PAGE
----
This article is part of our Hot Beverages Digital Feature.

Britain’s coffee habit is growing. Sales through coffee shops have surged 10.7% to £7.2bn in the past year, says UCC Coffee, supplier to Britain’s biggest high street names and retailers. 

The growth has prompted UCC to spend £2.5m on increasing the capacity of its Dartford coffee roastery by 50%. The plant can now roast 12,000 tonnes of coffee a year, making it Britain’s biggest. 

And Brits aren’t content to knock back just any old cup of Joe these days. “Knowledge of coffee has increased and people are more aware of different origins and blends,” says David Alexander, senior national account manager at UCC Coffee.

“The growth and expansion of coffee shops has driven this but we are even seeing places such as McDonald’s and Greggs focus more on their coffee offering, with the former including it as part of an advertising campaign.”

Food service isn’t the only focus for UCC. And the company, which supplies own label coffee to a number of the multiples and branded coffee for Lyons and ThreeSixty⁰, notes that tastes are getting increasingly sophisticated in the grocery market. 

“People are becoming more confident in coffee preparation at home and more people are starting to get into grinding their own beans,” says Alexander. “In terms of the retail market, beans are where the growth is coming from – after pods of course – but from a very small base.”

He also notes increased interest from consumers in where their coffee comes from, which is creating a shift away from blends and into single-origin coffees. There is space for retailers to tap into this further, adds Alexander. 

“Waitrose, for example, has 10 to 15 origins in its range but some of the other mults only have a few,” he says. ”When it comes to blends, French and Italian are the most popular, I think becasue of the strength of the Illy and Lavazza brands.”

How does UCC keep Britain in coffee? And what does £2.5m buy you in a coffee roastery? We sent deputy category reports editor Amy North to UCC’s Dartford to find out…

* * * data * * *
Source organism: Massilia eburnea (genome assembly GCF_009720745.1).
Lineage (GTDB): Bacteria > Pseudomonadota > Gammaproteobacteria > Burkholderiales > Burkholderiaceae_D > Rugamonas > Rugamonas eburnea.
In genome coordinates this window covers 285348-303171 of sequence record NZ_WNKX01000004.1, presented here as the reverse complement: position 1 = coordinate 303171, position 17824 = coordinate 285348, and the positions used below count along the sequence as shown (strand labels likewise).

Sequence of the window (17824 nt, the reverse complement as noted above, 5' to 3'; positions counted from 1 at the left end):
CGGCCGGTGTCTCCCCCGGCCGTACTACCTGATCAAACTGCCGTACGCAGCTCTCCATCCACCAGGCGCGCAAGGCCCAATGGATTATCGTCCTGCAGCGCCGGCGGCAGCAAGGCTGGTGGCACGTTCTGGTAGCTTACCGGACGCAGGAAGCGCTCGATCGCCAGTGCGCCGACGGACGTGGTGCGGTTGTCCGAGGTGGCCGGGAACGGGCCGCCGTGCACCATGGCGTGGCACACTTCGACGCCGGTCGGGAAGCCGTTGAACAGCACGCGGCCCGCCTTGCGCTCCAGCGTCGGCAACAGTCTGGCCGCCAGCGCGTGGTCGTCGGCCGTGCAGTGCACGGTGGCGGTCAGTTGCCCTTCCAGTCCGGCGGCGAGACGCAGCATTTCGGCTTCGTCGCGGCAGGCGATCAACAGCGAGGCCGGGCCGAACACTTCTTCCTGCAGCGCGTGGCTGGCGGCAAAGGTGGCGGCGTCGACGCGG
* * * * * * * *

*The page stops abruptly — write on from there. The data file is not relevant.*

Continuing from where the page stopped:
The raw material: First, UCC grades unroasted beans to determine their suitability on four criteria: size; shape; quality and the thickness of a layer known as silver skin on the beans. Too much silver skin can cause the beans to ignite during roasting and impair flavour. 

The test roast: The beans are roasted in a mini-roaster until the ‘first crack’, the minimum level of roasting, similar to the point at which a a kernel of corn pops. UCC has two graders who then experiment to determine the optimum level of roasting for each batch of beans. The longer the roast; the darker and stronger the coffee. 

The cupping: Eight hours after roasting, the beans are ready for brewing. In the process known as ‘cupping’, the quality, flavour, aroma, body, acidity and sweetness are assessed. To grade the aroma of coffee, a spoon must be pushed across the crust that forms over a cup. 

Don’t forget to slurp! As with wine, aereating the liquid on the tongue release the full flavours of coffee. The best way to do that is to slurp! Only once the cuppimng process is complete, does UCC buy a batch of beans in bulk. 

The shipment: Once approved, the green coffee beans are shipped into Tilbury Docks where they are stored until required by the roastery. UCC Coffee has up to 80 types of coffee from all across the world, which are used to create 200 blends and 400 SKUS.

The new kit: UCC has shelled out £2.5m on a new Probat drum roaster, which has increased capacity by 50% to 12,000 tonnes a year. The beans are fed from silos into the roaster, one of two at the facility. The Probat provides a more gentle roast than the older model, and is able to roast 320kg within 13 minutes. 

The finished product: Once roasted, the beans are cooled and quality tested. They are then sent for packing (via the grinder, if needed). They are then packaged up ready for shipping to a variety of retailers, independent coffee shops, pubs and restaurants.